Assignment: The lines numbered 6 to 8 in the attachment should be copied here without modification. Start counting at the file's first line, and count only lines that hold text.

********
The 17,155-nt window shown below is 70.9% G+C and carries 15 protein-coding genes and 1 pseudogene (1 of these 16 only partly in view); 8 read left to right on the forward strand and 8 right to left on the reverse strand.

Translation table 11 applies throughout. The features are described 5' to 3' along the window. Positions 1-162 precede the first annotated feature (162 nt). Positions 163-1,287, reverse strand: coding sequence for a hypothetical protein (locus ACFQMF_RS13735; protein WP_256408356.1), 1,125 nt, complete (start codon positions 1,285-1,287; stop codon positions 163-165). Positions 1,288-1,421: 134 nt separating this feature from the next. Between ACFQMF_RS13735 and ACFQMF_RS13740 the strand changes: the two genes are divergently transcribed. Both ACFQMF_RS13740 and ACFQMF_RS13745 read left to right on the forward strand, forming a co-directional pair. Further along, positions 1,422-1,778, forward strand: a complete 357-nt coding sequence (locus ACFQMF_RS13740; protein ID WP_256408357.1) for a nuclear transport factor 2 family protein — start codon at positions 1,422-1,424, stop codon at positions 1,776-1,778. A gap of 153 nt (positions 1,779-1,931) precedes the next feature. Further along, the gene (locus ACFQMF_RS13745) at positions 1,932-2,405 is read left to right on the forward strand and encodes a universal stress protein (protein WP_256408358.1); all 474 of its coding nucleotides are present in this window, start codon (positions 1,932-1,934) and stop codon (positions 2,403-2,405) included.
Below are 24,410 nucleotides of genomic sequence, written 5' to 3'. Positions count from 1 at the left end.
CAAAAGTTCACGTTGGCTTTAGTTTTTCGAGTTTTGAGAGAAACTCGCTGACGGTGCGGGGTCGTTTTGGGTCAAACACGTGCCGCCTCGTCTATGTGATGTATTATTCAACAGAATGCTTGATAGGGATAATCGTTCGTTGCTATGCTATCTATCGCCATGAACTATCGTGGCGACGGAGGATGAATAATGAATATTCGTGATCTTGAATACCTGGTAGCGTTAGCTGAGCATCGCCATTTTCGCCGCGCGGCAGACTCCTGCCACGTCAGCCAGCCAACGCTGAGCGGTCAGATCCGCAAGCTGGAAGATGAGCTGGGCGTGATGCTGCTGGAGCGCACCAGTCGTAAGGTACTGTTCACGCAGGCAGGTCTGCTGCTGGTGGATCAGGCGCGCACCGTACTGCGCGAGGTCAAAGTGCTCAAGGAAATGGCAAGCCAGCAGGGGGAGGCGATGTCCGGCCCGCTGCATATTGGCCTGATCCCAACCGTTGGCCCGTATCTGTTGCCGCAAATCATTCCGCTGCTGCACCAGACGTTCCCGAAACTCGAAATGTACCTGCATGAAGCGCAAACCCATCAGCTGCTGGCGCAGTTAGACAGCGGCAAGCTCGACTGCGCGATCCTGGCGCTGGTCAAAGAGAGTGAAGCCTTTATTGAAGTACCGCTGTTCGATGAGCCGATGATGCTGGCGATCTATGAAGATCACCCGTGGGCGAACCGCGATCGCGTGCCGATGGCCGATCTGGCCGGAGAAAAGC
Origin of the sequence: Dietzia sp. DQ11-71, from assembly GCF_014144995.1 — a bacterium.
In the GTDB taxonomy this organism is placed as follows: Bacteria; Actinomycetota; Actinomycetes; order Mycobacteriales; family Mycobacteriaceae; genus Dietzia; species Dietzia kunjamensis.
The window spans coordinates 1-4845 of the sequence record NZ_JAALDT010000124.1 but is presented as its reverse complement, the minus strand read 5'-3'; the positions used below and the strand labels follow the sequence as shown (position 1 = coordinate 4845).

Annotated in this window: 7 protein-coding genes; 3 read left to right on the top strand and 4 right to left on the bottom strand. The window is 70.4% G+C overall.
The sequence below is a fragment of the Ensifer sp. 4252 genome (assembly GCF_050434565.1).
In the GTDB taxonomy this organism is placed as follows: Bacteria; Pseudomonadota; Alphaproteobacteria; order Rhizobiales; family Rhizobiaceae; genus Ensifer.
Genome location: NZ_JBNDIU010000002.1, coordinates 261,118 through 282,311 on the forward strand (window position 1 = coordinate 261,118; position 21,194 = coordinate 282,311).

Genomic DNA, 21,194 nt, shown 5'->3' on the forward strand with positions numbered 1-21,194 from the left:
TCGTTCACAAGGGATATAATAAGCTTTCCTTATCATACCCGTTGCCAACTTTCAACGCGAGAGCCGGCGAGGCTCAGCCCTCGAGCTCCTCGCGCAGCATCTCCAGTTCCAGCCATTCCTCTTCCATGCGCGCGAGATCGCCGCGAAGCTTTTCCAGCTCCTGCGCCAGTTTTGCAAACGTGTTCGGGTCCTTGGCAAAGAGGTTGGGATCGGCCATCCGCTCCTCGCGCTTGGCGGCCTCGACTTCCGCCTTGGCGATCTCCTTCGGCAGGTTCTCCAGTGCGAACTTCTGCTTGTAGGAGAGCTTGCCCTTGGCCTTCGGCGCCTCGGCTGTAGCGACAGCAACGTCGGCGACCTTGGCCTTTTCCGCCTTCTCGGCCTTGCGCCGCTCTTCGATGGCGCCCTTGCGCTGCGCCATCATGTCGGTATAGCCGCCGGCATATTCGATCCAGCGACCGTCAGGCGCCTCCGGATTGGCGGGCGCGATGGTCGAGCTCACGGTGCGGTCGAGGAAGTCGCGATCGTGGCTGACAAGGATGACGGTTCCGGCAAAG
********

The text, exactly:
In the GTDB taxonomy this organism is placed as follows: Bacteria; Actinomycetota; Actinomycetes; order Mycobacteriales; family Mycobacteriaceae; genus Dietzia; species Dietzia kunjamensis.
The window spans coordinates 1-4845 of the sequence record NZ_JAALDT010000124.1 but is presented as its reverse complement, the minus strand read 5'-3'; the positions used below and the strand labels follow the sequence as shown (position 1 = coordinate 4845).

Annotated in this window: 7 protein-coding genes; 3 read left to right on the top strand and 4 right to left on the bottom strand. The window is 70.4% G+C overall.